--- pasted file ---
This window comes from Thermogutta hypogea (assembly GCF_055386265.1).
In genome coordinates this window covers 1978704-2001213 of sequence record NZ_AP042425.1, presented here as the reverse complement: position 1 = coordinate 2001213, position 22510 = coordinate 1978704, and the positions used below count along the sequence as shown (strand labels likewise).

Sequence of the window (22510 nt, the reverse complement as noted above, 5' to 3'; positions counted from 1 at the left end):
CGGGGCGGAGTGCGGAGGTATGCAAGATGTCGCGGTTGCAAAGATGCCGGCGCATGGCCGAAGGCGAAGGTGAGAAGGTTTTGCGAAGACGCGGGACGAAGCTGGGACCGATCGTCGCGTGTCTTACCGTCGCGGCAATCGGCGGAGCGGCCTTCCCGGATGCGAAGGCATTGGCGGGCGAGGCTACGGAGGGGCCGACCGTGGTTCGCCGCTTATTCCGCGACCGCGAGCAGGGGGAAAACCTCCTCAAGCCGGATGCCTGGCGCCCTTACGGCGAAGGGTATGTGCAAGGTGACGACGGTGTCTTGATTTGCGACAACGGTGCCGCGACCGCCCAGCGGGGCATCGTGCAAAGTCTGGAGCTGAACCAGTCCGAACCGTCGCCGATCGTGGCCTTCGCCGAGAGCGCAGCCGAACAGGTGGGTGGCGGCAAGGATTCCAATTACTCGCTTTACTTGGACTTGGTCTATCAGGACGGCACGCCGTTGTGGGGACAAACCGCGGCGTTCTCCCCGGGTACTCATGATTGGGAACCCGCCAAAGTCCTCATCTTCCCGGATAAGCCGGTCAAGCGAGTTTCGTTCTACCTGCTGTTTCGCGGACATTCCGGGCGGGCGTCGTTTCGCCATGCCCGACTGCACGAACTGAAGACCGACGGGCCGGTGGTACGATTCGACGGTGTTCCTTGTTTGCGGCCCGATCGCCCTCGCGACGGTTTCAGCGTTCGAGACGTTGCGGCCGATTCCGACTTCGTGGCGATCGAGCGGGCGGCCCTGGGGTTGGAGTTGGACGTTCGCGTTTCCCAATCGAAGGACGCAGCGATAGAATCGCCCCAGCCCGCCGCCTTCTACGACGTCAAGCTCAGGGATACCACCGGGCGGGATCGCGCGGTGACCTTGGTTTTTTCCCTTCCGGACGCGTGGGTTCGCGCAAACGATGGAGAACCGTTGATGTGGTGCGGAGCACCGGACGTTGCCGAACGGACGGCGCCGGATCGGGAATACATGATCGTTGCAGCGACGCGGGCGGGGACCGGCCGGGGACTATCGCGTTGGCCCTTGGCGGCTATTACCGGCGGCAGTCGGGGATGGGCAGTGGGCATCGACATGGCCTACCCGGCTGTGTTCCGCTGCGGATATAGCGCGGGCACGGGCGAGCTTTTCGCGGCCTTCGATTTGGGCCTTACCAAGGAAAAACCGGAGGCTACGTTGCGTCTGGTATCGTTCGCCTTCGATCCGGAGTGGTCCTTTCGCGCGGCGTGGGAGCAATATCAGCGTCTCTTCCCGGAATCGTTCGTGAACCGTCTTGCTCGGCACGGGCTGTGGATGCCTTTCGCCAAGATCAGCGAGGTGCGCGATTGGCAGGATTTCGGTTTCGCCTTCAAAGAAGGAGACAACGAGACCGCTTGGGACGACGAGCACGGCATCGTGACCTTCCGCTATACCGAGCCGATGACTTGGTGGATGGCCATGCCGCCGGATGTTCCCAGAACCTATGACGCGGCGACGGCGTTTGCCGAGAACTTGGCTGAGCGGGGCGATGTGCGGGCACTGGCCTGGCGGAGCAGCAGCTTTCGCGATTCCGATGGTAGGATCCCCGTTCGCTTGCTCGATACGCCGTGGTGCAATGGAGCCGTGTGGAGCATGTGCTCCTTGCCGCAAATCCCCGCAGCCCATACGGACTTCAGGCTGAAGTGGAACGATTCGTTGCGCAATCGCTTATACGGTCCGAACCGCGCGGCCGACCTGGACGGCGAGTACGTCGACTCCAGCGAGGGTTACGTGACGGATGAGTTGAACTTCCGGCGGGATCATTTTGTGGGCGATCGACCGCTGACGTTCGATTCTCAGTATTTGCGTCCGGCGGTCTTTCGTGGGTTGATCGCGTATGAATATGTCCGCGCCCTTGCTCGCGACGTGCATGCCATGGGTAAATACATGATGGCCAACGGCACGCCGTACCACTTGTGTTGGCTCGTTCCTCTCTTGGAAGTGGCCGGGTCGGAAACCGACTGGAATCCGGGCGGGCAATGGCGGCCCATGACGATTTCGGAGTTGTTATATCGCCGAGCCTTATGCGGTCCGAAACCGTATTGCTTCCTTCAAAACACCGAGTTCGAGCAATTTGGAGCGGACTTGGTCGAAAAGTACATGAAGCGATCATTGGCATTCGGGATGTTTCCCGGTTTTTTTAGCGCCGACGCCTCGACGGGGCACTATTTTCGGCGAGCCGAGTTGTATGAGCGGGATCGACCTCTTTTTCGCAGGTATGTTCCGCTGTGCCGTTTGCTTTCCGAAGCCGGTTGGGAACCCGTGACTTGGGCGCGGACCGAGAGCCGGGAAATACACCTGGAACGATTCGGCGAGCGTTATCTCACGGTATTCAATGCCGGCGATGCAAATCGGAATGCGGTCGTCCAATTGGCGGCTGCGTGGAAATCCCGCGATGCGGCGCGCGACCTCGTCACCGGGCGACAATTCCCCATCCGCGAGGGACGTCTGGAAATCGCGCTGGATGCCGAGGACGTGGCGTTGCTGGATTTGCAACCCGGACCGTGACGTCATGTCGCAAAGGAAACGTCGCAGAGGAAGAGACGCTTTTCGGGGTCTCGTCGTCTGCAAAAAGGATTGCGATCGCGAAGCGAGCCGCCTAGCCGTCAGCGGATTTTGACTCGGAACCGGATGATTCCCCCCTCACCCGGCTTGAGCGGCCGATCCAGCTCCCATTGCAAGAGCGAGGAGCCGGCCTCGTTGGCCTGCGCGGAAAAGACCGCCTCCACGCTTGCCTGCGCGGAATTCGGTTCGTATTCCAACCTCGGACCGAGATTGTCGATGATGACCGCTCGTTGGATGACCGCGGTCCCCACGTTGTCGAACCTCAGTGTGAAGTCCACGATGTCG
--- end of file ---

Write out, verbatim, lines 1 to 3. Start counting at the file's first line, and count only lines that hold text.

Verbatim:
This window comes from Thermogutta hypogea (assembly GCF_055386265.1).
In genome coordinates this window covers 1978704-2001213 of sequence record NZ_AP042425.1, presented here as the reverse complement: position 1 = coordinate 2001213, position 22510 = coordinate 1978704, and the positions used below count along the sequence as shown (strand labels likewise).

Sequence of the window (22510 nt, the reverse complement as noted above, 5' to 3'; positions counted from 1 at the left end):